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A once celebrated, now fired, recruiter sues Baird over compensation

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On Jan. 23, Robert W. Baird offered its recruiter, Jason Kirkland, a certificate of appreciation — including an all-expense paid trip to a resort in Colorado — thanking him for his “many contributions to [its] 2017 experienced advisor recruiting success.” About six months later, the firm flew him out to its headquarters in Milwaukee and fired him.

“I was committed to this firm. I believed [its] story. I bled the Baird blue,” Kirkland says.

Now he is suing the firm, accusing Baird of withholding compensation. He claims he developed a “pipeline of potential recruits worth more than $4 million of future anticipated compensation,” according to his lawsuit.

“They have an agreement with him in writing. This is how much you’ll be paid, how much and when, and unlike other employees, they stopped paying him despite him meeting its obligations under that agreement,” says Kirkland’s lawyer and new employer, Doc Kennedy, CEO of AdvisorLaw.

In his lawsuit filed in Colorado state court, Kirkland alleges a breach of contract for failure to pay commissions, discriminatory or unfair employment practices, and breach of covenant of good faith and fair dealing among other claims. He’s seeking damages for owed compensation in an amount to be determined at trial, plus additional relief.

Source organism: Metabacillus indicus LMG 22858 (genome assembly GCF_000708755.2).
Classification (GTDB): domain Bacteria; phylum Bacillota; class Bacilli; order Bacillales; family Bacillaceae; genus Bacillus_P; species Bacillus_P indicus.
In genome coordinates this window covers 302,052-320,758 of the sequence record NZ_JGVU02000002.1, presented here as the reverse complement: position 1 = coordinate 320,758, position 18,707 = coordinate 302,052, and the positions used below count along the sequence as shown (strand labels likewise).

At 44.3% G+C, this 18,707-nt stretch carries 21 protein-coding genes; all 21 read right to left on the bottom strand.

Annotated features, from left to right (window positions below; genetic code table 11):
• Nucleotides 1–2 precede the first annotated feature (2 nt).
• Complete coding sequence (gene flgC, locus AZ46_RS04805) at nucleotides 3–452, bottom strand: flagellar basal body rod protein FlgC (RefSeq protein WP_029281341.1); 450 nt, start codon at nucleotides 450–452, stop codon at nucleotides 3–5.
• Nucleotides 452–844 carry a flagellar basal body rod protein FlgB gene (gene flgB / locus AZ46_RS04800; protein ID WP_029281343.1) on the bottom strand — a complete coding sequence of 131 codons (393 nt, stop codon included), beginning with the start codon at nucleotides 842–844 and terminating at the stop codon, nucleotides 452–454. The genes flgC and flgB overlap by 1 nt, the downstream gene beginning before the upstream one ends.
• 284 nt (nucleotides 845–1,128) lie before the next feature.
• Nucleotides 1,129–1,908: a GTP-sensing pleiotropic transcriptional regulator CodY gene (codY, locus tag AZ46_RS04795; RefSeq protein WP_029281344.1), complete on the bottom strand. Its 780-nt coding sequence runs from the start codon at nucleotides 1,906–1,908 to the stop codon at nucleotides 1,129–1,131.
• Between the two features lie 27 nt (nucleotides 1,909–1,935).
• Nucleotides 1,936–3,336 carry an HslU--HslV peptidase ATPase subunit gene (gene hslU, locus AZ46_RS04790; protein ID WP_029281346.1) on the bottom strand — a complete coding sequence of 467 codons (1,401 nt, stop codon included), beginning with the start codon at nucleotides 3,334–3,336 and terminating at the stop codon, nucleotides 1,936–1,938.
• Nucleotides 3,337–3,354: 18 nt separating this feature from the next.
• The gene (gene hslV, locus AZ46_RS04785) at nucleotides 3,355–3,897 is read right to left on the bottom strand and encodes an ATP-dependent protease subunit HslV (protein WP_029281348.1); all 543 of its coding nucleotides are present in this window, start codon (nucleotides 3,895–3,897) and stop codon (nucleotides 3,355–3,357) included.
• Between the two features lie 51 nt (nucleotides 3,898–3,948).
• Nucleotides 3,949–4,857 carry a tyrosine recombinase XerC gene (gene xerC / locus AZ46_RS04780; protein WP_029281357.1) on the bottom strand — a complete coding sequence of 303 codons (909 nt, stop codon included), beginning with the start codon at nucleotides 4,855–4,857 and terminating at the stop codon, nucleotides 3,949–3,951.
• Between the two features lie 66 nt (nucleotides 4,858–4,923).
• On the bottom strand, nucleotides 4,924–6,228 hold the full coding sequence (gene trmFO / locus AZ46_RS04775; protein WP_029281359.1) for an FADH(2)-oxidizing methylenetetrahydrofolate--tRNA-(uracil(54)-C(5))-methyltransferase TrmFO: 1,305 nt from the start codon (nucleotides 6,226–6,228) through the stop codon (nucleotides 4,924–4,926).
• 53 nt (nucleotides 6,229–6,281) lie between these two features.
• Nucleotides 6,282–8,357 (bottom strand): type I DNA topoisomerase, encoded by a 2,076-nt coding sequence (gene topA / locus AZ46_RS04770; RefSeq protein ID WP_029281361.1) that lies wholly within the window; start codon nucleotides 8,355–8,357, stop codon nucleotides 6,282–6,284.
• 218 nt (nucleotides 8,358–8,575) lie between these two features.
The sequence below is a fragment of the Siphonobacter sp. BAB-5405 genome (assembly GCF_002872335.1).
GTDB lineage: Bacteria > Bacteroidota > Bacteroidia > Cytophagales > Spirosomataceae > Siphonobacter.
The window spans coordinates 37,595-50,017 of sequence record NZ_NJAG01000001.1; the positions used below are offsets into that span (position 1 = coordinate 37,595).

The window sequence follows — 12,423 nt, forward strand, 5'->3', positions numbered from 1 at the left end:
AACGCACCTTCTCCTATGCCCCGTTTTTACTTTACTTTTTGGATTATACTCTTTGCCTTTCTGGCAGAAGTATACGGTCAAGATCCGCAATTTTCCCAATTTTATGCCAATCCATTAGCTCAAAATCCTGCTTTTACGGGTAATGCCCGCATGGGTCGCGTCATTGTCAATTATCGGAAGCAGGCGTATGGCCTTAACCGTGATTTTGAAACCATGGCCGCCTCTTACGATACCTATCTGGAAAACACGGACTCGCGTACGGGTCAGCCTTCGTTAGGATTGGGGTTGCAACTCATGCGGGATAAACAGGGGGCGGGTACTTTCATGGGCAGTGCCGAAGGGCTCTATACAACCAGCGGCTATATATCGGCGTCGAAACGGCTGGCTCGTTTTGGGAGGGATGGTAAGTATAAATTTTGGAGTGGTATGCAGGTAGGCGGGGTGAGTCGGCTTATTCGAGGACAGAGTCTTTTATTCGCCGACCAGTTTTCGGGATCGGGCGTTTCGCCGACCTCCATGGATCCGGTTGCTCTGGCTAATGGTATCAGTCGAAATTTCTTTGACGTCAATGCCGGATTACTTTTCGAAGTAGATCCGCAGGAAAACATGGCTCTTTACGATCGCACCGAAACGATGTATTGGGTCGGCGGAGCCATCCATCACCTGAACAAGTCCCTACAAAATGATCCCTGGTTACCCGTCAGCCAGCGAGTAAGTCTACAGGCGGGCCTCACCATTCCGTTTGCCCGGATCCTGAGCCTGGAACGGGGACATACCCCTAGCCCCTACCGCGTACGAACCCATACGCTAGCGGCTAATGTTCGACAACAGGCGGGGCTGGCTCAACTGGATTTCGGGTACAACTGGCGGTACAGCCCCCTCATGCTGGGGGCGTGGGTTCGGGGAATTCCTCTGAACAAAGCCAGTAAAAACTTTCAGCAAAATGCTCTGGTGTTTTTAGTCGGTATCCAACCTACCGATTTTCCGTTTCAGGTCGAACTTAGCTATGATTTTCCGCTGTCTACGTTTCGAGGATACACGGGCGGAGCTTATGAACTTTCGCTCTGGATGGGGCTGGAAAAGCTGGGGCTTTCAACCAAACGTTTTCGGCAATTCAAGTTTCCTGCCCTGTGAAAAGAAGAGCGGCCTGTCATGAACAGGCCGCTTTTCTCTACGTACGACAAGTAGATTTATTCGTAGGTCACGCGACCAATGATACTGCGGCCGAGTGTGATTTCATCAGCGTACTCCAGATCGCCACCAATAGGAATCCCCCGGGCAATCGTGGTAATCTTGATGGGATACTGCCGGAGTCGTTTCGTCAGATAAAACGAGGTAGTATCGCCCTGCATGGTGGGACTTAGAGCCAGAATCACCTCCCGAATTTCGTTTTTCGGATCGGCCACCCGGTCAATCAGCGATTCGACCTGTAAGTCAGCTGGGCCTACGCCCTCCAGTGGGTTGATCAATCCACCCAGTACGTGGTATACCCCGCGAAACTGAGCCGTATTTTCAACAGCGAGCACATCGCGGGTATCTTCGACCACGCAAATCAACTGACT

A spokeswoman at Baird did not respond to multiple requests for comment on the matter.

Kirkland was part of the regional BD’s recruiting push in recent years, which has seen a number of experienced advisors join Baird from rival firms. So far this year, Baird has recruited more than three dozen brokers and opened six new branch offices, according to previous company statements. The 890-advisor firm’s most recent hires include a mother-son team that managed $125 million while at their former employer, Morgan Stanley.

When Baird hired Kirkland — who worked remotely — it promised to pay him a salary for the first two years plus commissions for placing new recruits at the firm equivalent to 4% of the new hire’s trailing 12-month production, according to a copy of his offer of employment which was filed with other documents in court. The company also agreed to hire two junior recruiters, reporting to Kirkland.

The offer letter further notified Kirkland that it was company policy that his and his immediate family’s brokerage accounts had to be held at Baird. He was also required to agree to a one-year non-solicitation agreement of Baird employees and consultants.

In his lawsuit, Kirkland claims that when Baird dismissed him, it said that his supervisors, Erik Dahlberg and Katie Costigan, had lost confidence in him. Baird also allegedly said that he altered Salesforce notes, removed territory from his recruiting efforts without approval and undermined management by telling fellow employees he intended to resign.

Kirkland tells a different story — he says Baird did it for the money.